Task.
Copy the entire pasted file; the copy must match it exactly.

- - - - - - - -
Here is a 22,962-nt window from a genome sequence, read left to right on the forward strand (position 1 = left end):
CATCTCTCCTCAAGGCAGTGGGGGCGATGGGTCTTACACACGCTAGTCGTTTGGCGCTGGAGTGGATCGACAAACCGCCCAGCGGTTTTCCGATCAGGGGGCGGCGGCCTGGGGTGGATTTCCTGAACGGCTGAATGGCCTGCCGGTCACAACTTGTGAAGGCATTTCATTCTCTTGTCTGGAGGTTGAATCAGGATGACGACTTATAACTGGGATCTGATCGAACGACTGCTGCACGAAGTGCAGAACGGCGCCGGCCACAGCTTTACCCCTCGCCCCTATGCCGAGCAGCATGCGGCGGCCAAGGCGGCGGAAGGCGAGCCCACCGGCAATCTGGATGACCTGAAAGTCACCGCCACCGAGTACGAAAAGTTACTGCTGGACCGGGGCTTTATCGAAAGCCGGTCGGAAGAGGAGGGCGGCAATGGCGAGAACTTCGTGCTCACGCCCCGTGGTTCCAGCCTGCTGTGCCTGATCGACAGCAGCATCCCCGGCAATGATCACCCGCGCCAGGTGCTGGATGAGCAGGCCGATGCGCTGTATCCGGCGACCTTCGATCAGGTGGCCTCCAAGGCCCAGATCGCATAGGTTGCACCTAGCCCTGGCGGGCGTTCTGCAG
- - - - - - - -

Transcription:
Here is a 22,962-nt window from a genome sequence, read left to right on the forward strand (position 1 = left end):
CATCTCTCCTCAAGGCAGTGGGGGCGATGGGTCTTACACACGCTAGTCGTTTGGCGCTGGAGTGGATCGACAAACCGCCCAGCGGTTTTCCGATCAGGGGGCGGCGGCCTGGGGTGGATTTCCTGAACGGCTGAATGGCCTGCCGGTCACAACTTGTGAAGGCATTTCATTCTCTTGTCTGGAGGTTGAATCAGGATGACGACTTATAACTGGGATCTGATCGAACGACTGCTGCACGAAGTGCAGAACGGCGCCGGCCACAGCTTTACCCCTCGCCCCTATGCCGAGCAGCATGCGGCGGCCAAGGCGGCGGAAGGCGAGCCCACCGGCAATCTGGATGACCTGAAAGTCACCGCCACCGAGTACGAAAAGTTACTGCTGGACCGGGGCTTTATCGAAAGCCGGTCGGAAGAGGAGGGCGGCAATGGCGAGAACTTCGTGCTCACGCCCCGTGGTTCCAGCCTGCTGTGCCTGATCGACAGCAGCATCCCCGGCAATGATCACCCGCGCCAGGTGCTGGATGAGCAGGCCGATGCGCTGTATCCGGCGACCTTCGATCAGGTGGCCTCCAAGGCCCAGATCGCATAGGTTGCACCTAGCCCTGGCGGGCGTTCTGCAG